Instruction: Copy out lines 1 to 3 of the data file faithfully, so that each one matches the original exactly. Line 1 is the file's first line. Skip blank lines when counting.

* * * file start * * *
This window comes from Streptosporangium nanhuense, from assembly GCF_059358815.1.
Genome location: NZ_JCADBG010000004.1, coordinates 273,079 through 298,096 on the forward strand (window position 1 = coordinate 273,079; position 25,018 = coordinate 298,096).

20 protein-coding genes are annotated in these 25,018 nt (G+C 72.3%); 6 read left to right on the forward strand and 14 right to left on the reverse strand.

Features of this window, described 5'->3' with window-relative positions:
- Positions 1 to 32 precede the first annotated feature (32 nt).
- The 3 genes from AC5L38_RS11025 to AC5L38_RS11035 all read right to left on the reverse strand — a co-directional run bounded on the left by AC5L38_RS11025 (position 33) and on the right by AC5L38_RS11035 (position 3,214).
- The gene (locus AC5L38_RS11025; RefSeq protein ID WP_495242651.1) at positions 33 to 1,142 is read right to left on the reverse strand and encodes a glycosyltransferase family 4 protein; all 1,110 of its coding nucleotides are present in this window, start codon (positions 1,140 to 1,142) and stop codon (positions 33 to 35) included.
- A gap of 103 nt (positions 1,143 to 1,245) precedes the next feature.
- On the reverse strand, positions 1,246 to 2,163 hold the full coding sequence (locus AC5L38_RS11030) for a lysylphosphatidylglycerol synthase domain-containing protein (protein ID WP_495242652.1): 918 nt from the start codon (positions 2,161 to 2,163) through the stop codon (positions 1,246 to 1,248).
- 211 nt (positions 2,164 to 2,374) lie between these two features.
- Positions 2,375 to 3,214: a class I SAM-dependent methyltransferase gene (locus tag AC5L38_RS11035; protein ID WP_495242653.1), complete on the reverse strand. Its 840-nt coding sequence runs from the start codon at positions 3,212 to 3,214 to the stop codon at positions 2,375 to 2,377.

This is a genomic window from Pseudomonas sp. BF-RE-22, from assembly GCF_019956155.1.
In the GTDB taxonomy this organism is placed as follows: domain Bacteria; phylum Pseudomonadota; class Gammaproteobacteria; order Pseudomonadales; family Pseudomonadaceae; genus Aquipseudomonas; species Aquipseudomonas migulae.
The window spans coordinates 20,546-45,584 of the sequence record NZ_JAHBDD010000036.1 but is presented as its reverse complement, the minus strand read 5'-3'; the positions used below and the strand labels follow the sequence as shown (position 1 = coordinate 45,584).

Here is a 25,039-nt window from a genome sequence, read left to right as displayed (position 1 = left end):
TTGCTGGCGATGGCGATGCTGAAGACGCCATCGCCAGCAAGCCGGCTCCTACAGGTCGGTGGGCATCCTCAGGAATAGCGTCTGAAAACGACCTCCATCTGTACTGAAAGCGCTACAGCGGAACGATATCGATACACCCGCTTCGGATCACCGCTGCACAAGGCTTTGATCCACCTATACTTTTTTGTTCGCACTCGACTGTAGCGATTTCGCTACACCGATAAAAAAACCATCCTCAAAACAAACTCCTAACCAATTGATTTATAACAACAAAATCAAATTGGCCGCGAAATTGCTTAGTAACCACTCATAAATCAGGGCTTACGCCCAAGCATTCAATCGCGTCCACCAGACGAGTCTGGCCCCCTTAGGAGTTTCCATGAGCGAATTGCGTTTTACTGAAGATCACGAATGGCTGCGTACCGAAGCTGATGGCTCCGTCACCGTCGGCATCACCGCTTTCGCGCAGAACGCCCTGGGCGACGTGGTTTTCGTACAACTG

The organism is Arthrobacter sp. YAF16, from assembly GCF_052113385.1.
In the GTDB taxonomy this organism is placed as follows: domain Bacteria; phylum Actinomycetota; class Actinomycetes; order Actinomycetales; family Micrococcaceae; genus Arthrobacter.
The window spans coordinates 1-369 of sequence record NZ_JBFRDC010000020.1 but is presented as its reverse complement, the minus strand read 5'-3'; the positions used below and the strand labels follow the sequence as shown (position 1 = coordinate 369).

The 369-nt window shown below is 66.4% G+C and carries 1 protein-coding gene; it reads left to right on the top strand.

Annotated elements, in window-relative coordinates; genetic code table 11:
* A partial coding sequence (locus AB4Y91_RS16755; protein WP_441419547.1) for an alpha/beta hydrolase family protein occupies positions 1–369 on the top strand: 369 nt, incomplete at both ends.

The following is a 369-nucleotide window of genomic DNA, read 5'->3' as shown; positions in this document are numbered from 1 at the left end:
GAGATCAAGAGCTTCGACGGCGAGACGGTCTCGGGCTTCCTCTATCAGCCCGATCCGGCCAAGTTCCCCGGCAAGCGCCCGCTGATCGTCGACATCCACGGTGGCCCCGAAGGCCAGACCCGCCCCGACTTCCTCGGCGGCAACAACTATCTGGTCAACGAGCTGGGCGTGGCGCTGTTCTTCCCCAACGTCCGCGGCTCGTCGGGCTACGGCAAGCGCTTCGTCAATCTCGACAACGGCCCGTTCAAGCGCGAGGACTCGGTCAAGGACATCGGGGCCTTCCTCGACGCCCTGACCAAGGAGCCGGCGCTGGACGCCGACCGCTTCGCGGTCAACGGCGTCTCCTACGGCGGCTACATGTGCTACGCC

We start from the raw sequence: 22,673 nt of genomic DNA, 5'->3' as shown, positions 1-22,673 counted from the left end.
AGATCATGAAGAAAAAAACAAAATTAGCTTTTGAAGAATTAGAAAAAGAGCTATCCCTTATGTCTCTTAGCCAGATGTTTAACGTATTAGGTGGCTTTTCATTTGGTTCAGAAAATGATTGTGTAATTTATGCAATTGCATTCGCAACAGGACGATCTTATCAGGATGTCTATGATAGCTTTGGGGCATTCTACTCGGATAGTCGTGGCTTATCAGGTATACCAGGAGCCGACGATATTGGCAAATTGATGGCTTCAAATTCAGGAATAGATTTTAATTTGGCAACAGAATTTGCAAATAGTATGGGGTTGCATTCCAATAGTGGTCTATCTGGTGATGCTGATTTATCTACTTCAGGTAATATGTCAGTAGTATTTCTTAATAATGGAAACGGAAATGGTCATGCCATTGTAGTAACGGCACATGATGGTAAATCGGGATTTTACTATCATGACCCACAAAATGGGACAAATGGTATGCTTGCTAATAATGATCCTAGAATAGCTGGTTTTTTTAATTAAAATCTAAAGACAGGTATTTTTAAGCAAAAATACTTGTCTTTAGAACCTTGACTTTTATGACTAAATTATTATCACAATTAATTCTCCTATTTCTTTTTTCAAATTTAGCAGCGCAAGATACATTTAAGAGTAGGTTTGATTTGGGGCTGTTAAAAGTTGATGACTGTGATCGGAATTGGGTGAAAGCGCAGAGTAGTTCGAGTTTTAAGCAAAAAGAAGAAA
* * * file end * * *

This window comes from Streptosporangium nanhuense, from assembly GCF_059358815.1.
Genome location: NZ_JCADBG010000004.1, coordinates 273,079 through 298,096 on the forward strand (window position 1 = coordinate 273,079; position 25,018 = coordinate 298,096).

20 protein-coding genes are annotated in these 25,018 nt (G+C 72.3%); 6 read left to right on the forward strand and 14 right to left on the reverse strand.